Wednesday, June 25, 2014
The goal of this project is to control an 8x8 matrix of RGB LEDs. Each dot in the matrix houses a red, green, and blue LED behind a semi-opaque lens. To produce colors we need to dim the LEDs different amounts. For instance to make sky blue we need a lot of blue, some green, and a little red. Unfortunately LEDs don't dim, they are either on or off, but we can produce a similar effect by blinking them very rapidly, controlling the amount of time they are on and off to create different intensities. To do this we need a fast way to control all 192 LEDs in the matrix. The matrix provides 32 pins on it for controlling the LEDs. Eight of the pins control which row is being controlled, and the other 24 control the RGB LEDs in each column (8 columns with 3 LEDs in each). Controlling 32 IOs is a daunting task for an embedded processor which typically have only a handful of GPIOs (General Purpose IOs). The PIC32 family has the needed IOs but using 32 leaves little else for other purposes. To get around this problem I used a serial-load parallel-out shift register. Read after the break to see how it all works.
Thursday, May 22, 2014
I was recently given the privilege to present one of my Embedded Projects at the Cape Cod Mini-Maker Faire. The faire was organized by the Cape Cod Makers, a group I have now happily joined. The project displayed is called SenseMesh, a ZigBee based network of sensor nodes feeding real-time data to a Windows PC.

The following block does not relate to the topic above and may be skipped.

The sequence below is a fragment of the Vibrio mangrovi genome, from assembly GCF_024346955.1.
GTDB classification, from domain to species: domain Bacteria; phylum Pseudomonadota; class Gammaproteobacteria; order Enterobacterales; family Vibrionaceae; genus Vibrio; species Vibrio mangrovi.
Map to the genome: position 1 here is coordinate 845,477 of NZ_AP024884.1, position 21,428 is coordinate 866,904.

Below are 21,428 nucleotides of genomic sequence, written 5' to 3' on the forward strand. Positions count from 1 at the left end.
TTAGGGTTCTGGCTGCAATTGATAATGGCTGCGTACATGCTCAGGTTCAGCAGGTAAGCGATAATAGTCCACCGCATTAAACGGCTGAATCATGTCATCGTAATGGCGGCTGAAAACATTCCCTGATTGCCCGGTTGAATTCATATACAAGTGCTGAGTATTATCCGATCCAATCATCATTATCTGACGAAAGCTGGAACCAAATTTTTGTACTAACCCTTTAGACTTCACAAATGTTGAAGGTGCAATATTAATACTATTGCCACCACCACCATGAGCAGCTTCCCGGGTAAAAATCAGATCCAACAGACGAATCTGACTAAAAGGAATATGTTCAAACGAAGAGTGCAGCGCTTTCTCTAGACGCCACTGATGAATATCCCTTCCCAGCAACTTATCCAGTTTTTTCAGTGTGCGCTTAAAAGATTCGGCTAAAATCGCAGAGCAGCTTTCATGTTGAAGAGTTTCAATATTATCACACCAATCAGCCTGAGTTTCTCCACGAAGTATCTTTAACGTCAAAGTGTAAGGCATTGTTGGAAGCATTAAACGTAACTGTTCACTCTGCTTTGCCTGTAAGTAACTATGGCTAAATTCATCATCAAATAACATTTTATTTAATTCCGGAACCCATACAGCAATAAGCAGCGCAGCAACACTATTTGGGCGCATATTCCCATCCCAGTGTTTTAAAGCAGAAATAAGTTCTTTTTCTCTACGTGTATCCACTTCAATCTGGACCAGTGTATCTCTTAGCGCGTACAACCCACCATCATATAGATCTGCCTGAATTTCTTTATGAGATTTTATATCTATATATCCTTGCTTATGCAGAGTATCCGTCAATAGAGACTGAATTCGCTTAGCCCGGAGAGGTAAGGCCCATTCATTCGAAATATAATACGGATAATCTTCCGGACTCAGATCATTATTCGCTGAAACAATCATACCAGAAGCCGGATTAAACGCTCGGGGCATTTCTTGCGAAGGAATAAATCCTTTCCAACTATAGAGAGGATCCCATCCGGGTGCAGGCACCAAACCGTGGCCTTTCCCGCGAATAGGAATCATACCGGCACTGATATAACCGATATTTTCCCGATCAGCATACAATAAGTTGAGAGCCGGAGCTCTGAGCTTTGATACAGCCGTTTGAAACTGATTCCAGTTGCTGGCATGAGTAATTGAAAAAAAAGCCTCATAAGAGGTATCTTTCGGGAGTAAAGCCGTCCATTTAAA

Wednesday, March 5, 2014
I supported another excellent KickStarter project called MicroView. The project plans to build an Arduino with a small OLED display in a ridiculously small form-factor. I can imagine using this in wearable computing, where a small form-factor would be a real boon. After the KickStarter campaign completes the MicroView will be available for purchase over at SparkFun.
Saturday, February 8, 2014
Wednesday, September 11, 2013
The goal of this project was to create a simple light sensor that would detect whenever a certain amount of light was present. This output could be used to drive an LED or an input pin on the PIC32. To design the circuit I used the Eagle schematic editor. Eagle is made by CadSoft and is a powerful PCB CAD tool for designing PCB schematics and layouts. The Eagle light edition is provided free of charge to hobbyists and is powerful enough for most projects. In my case I only used the schematic portion of the software as I implemented the circuit on a breadboard instead of a PCB.